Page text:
The illustration shows this house as recorded by Cole.
Umatilla Village 35UM1 (35UM35)
The Umatilla site (35UM35) was excavated on the Oregon side of the river near the mouth of the Umatilla River. While the report and artifacts were given a separate site number, this site was later incorporated into 35UM1, a huge housepit village site containing hundreds of houses and burials. A single house was dug in this project. The house was described as the earliest evidence found in the testing project.
"The floor was approximately 4.3 meters long and 3.6 meters wide and the pit was at least 40 cm. deep. The fill immediately above the house floor contained charcoal material related to the house floor, other than this the floor was isolated by sterile deposits both above and below, hence a single cultural unit is represented here... The house had shallow post holes in evidence along two walls. There was a depression in the center of the floor which contained ash and charcoal and charcoal was scattered over the floor around the pit. The fire pit was closer to the southern end of the house but along the center line. A radiocarbon date for this charcoal was 2420±120 (GaK 914)" (Cole 1966:16). Artifacts found inside the house included projectile points, shell beads, bone tools, four choppers, eight utilized flakes, five knives and three scrapers. The following illustration shows the rectangular shape of the house.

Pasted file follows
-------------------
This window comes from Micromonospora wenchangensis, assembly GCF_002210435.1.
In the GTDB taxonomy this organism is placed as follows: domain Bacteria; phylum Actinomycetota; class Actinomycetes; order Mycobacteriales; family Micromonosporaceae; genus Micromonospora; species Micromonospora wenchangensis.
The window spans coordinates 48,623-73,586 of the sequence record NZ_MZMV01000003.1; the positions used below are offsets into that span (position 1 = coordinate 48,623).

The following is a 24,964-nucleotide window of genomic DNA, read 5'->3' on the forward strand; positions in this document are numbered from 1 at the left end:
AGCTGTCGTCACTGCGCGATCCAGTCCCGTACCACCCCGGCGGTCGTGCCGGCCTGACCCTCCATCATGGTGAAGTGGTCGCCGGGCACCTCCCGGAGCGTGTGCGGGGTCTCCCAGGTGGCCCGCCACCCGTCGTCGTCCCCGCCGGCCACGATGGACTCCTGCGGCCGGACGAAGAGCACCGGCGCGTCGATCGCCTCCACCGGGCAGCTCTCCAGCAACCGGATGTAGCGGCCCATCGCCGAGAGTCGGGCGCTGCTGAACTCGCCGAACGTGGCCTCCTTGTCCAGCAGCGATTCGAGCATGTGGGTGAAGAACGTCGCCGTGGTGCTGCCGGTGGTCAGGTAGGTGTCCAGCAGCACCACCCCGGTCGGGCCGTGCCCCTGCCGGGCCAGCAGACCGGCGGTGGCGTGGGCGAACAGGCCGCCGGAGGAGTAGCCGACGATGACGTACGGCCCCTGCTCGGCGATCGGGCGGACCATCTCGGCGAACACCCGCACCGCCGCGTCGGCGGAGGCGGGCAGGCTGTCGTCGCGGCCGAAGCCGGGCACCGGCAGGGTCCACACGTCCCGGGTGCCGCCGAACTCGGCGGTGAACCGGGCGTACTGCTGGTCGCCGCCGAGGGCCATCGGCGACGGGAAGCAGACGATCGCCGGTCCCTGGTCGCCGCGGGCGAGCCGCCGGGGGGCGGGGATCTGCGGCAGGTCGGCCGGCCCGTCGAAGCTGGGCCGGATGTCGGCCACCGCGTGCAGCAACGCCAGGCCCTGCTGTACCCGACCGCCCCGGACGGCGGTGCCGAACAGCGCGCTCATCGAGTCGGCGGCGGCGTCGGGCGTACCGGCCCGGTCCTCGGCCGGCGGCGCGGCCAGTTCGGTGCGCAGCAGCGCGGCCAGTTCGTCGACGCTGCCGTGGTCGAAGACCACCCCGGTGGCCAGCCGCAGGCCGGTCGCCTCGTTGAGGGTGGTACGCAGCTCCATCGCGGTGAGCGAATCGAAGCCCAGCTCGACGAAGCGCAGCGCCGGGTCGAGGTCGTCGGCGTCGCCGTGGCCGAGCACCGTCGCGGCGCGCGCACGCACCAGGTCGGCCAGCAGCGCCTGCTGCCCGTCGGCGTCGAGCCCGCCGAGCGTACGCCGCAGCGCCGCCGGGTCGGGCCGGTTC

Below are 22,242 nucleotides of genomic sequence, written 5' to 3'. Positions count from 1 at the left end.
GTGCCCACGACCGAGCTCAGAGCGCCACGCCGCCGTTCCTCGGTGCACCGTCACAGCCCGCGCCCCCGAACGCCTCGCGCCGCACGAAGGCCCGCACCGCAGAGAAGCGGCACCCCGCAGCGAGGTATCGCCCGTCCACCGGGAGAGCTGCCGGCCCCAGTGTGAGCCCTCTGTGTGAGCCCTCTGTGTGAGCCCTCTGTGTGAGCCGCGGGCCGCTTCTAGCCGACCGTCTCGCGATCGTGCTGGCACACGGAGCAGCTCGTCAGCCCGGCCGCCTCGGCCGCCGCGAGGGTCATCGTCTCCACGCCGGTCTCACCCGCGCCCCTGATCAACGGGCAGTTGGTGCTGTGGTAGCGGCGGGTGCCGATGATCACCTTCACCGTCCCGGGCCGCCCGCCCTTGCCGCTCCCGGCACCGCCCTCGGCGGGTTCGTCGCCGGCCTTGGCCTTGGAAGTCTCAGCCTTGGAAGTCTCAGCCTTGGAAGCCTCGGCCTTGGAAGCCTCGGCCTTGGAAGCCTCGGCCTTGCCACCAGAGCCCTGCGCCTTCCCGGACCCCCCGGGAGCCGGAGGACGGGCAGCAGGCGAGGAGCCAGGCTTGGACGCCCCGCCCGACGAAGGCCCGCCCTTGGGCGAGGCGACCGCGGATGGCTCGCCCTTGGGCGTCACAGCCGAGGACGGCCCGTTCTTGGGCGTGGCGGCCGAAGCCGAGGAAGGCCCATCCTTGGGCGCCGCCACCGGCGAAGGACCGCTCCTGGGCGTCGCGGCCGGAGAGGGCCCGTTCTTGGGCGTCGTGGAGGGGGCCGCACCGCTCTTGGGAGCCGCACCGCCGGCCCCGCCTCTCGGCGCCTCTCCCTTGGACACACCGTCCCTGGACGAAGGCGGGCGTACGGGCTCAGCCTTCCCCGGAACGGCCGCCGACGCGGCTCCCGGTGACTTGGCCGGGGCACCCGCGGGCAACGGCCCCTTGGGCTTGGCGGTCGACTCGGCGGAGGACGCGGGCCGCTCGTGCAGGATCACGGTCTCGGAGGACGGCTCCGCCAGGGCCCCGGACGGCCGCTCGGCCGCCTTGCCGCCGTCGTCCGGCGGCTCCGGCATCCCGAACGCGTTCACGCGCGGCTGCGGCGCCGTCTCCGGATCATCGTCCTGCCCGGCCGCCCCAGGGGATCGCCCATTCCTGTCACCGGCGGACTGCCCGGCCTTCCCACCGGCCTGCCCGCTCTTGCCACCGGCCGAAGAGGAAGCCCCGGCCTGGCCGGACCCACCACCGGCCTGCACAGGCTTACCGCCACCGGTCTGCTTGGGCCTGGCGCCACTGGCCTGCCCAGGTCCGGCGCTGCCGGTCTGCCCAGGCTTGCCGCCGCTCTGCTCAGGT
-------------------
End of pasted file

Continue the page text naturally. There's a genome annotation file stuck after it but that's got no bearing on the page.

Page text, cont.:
Schalk (1979:28-34) summarized the prehistory of the region around 35UM1 (aka 35UM35) for what is termed the "winter village pattern". The presence of any pithouse structures has been implied to define this pattern based on ethnographic parallels. Village sites were noted as ranging in size form a single house to around 180-200 houses. Such sites are found near the moths of tributary streams, floodplains in major canyons, and near rapids where fish were taken. Some feel that this pattern represents an economic dependence on fishing. Researchers have noted what appears to be an increasing number of houses and an increase in the number of houses in villages over time, and the very large villages only appeared around the time of the arrival of the horse. Schalk noted that "features which have been referred to as pithouses are almost certainly variable in their size, shape, depth, wall construction, kind of superstructure, associated features inside and out, and their special relationship to other houses within sites. Such variability appears to have both temporal and geographic patterning that is presently known in only the vaguest way" (Schalk 1979:29).